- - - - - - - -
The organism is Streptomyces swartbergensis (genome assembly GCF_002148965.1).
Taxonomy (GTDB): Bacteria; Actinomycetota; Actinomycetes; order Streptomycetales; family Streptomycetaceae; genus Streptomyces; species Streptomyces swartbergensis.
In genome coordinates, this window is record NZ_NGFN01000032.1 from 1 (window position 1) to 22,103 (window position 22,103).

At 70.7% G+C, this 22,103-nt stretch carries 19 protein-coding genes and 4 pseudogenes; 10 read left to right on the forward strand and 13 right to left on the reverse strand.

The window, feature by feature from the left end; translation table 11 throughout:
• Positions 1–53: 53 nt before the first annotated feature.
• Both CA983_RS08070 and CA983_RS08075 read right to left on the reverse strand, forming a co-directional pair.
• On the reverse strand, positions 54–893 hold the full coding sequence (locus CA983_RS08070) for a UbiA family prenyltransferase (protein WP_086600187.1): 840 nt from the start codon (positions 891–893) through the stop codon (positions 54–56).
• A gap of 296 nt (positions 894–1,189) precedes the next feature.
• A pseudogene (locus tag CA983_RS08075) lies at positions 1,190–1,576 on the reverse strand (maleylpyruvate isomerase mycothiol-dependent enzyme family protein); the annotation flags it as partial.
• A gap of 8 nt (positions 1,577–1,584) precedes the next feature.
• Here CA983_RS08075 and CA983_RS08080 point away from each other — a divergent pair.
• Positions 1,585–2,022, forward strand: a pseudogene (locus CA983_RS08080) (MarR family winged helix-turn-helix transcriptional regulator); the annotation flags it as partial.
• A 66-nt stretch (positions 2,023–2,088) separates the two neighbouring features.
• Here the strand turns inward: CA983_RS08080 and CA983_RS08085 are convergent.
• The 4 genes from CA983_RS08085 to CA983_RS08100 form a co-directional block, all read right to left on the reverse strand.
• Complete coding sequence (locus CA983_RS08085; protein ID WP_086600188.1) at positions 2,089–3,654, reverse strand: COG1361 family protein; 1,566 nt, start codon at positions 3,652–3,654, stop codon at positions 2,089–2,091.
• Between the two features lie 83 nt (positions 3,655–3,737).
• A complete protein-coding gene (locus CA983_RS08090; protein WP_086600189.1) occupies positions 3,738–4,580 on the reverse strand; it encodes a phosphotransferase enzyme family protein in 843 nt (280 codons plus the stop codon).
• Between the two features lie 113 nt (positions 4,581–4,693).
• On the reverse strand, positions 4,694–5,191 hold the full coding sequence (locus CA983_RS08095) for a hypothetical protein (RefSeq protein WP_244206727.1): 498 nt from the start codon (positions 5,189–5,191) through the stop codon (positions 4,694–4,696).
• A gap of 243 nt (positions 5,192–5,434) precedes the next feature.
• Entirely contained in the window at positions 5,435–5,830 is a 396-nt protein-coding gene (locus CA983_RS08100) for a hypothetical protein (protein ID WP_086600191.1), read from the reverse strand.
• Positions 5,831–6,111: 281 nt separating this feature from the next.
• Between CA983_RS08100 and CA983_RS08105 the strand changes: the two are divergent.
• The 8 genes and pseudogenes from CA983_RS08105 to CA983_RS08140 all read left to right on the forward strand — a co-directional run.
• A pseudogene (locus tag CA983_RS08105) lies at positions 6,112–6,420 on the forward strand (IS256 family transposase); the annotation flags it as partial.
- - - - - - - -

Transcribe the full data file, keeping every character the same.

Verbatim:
The organism is Streptomyces swartbergensis (genome assembly GCF_002148965.1).
Taxonomy (GTDB): Bacteria; Actinomycetota; Actinomycetes; order Streptomycetales; family Streptomycetaceae; genus Streptomyces; species Streptomyces swartbergensis.
In genome coordinates, this window is record NZ_NGFN01000032.1 from 1 (window position 1) to 22,103 (window position 22,103).

At 70.7% G+C, this 22,103-nt stretch carries 19 protein-coding genes and 4 pseudogenes; 10 read left to right on the forward strand and 13 right to left on the reverse strand.

The window, feature by feature from the left end; translation table 11 throughout:
• Positions 1–53: 53 nt before the first annotated feature.
• Both CA983_RS08070 and CA983_RS08075 read right to left on the reverse strand, forming a co-directional pair.
• On the reverse strand, positions 54–893 hold the full coding sequence (locus CA983_RS08070) for a UbiA family prenyltransferase (protein WP_086600187.1): 840 nt from the start codon (positions 891–893) through the stop codon (positions 54–56).
• A gap of 296 nt (positions 894–1,189) precedes the next feature.
• A pseudogene (locus tag CA983_RS08075) lies at positions 1,190–1,576 on the reverse strand (maleylpyruvate isomerase mycothiol-dependent enzyme family protein); the annotation flags it as partial.
• A gap of 8 nt (positions 1,577–1,584) precedes the next feature.
• Here CA983_RS08075 and CA983_RS08080 point away from each other — a divergent pair.
• Positions 1,585–2,022, forward strand: a pseudogene (locus CA983_RS08080) (MarR family winged helix-turn-helix transcriptional regulator); the annotation flags it as partial.
• A 66-nt stretch (positions 2,023–2,088) separates the two neighbouring features.
• Here the strand turns inward: CA983_RS08080 and CA983_RS08085 are convergent.
• The 4 genes from CA983_RS08085 to CA983_RS08100 form a co-directional block, all read right to left on the reverse strand.
• Complete coding sequence (locus CA983_RS08085; protein ID WP_086600188.1) at positions 2,089–3,654, reverse strand: COG1361 family protein; 1,566 nt, start codon at positions 3,652–3,654, stop codon at positions 2,089–2,091.
• Between the two features lie 83 nt (positions 3,655–3,737).
• A complete protein-coding gene (locus CA983_RS08090; protein WP_086600189.1) occupies positions 3,738–4,580 on the reverse strand; it encodes a phosphotransferase enzyme family protein in 843 nt (280 codons plus the stop codon).
• Between the two features lie 113 nt (positions 4,581–4,693).
• On the reverse strand, positions 4,694–5,191 hold the full coding sequence (locus CA983_RS08095) for a hypothetical protein (RefSeq protein WP_244206727.1): 498 nt from the start codon (positions 5,189–5,191) through the stop codon (positions 4,694–4,696).
• A gap of 243 nt (positions 5,192–5,434) precedes the next feature.
• Entirely contained in the window at positions 5,435–5,830 is a 396-nt protein-coding gene (locus CA983_RS08100) for a hypothetical protein (protein ID WP_086600191.1), read from the reverse strand.
• Positions 5,831–6,111: 281 nt separating this feature from the next.
• Between CA983_RS08100 and CA983_RS08105 the strand changes: the two are divergent.
• The 8 genes and pseudogenes from CA983_RS08105 to CA983_RS08140 all read left to right on the forward strand — a co-directional run.
• A pseudogene (locus tag CA983_RS08105) lies at positions 6,112–6,420 on the forward strand (IS256 family transposase); the annotation flags it as partial.